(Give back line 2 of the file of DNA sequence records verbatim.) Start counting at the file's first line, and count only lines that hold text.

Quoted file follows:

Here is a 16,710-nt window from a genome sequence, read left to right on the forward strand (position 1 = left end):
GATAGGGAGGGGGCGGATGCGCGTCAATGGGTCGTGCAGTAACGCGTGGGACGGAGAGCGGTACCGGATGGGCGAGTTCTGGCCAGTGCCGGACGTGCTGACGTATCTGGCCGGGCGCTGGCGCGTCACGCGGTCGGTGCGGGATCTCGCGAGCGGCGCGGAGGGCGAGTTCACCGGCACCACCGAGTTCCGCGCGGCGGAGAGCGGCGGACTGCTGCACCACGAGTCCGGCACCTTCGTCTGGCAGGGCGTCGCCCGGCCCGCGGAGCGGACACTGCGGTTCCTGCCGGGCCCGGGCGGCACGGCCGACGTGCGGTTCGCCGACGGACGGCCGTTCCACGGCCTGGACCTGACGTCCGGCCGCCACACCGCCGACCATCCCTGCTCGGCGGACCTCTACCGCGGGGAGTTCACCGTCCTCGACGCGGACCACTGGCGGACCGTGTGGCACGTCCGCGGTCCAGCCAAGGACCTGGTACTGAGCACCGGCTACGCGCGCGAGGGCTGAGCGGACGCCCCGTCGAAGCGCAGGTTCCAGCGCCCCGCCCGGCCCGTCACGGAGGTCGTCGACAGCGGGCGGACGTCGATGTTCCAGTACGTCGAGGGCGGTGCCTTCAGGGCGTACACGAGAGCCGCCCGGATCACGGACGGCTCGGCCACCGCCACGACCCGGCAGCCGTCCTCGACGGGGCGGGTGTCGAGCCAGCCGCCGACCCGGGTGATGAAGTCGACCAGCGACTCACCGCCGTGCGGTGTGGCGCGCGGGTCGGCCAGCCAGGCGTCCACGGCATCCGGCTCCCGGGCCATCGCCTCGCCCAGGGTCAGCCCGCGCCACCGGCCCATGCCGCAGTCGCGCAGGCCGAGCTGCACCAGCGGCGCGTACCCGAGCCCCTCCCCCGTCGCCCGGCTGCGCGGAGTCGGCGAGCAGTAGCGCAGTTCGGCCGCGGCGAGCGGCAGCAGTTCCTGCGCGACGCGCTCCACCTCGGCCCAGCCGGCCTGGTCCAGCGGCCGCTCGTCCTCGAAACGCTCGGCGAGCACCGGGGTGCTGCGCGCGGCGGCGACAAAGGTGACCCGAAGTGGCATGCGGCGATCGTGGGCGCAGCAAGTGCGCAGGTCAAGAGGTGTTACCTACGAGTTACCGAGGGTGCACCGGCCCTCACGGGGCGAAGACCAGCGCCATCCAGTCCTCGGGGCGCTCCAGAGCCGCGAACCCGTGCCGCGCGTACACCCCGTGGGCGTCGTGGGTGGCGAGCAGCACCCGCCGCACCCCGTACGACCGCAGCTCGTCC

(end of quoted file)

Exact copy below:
GATAGGGAGGGGGCGGATGCGCGTCAATGGGTCGTGCAGTAACGCGTGGGACGGAGAGCGGTACCGGATGGGCGAGTTCTGGCCAGTGCCGGACGTGCTGACGTATCTGGCCGGGCGCTGGCGCGTCACGCGGTCGGTGCGGGATCTCGCGAGCGGCGCGGAGGGCGAGTTCACCGGCACCACCGAGTTCCGCGCGGCGGAGAGCGGCGGACTGCTGCACCACGAGTCCGGCACCTTCGTCTGGCAGGGCGTCGCCCGGCCCGCGGAGCGGACACTGCGGTTCCTGCCGGGCCCGGGCGGCACGGCCGACGTGCGGTTCGCCGACGGACGGCCGTTCCACGGCCTGGACCTGACGTCCGGCCGCCACACCGCCGACCATCCCTGCTCGGCGGACCTCTACCGCGGGGAGTTCACCGTCCTCGACGCGGACCACTGGCGGACCGTGTGGCACGTCCGCGGTCCAGCCAAGGACCTGGTACTGAGCACCGGCTACGCGCGCGAGGGCTGAGCGGACGCCCCGTCGAAGCGCAGGTTCCAGCGCCCCGCCCGGCCCGTCACGGAGGTCGTCGACAGCGGGCGGACGTCGATGTTCCAGTACGTCGAGGGCGGTGCCTTCAGGGCGTACACGAGAGCCGCCCGGATCACGGACGGCTCGGCCACCGCCACGACCCGGCAGCCGTCCTCGACGGGGCGGGTGTCGAGCCAGCCGCCGACCCGGGTGATGAAGTCGACCAGCGACTCACCGCCGTGCGGTGTGGCGCGCGGGTCGGCCAGCCAGGCGTCCACGGCATCCGGCTCCCGGGCCATCGCCTCGCCCAGGGTCAGCCCGCGCCACCGGCCCATGCCGCAGTCGCGCAGGCCGAGCTGCACCAGCGGCGCGTACCCGAGCCCCTCCCCCGTCGCCCGGCTGCGCGGAGTCGGCGAGCAGTAGCGCAGTTCGGCCGCGGCGAGCGGCAGCAGTTCCTGCGCGACGCGCTCCACCTCGGCCCAGCCGGCCTGGTCCAGCGGCCGCTCGTCCTCGAAACGCTCGGCGAGCACCGGGGTGCTGCGCGCGGCGGCGACAAAGGTGACCCGAAGTGGCATGCGGCGATCGTGGGCGCAGCAAGTGCGCAGGTCAAGAGGTGTTACCTACGAGTTACCGAGGGTGCACCGGCCCTCACGGGGCGAAGACCAGCGCCATCCAGTCCTCGGGGCGCTCCAGAGCCGCGAACCCGTGCCGCGCGTACACCCCGTGGGCGTCGTGGGTGGCGAGCAGCACCCGCCGCACCCCGTACGACCGCAGCTCGTCC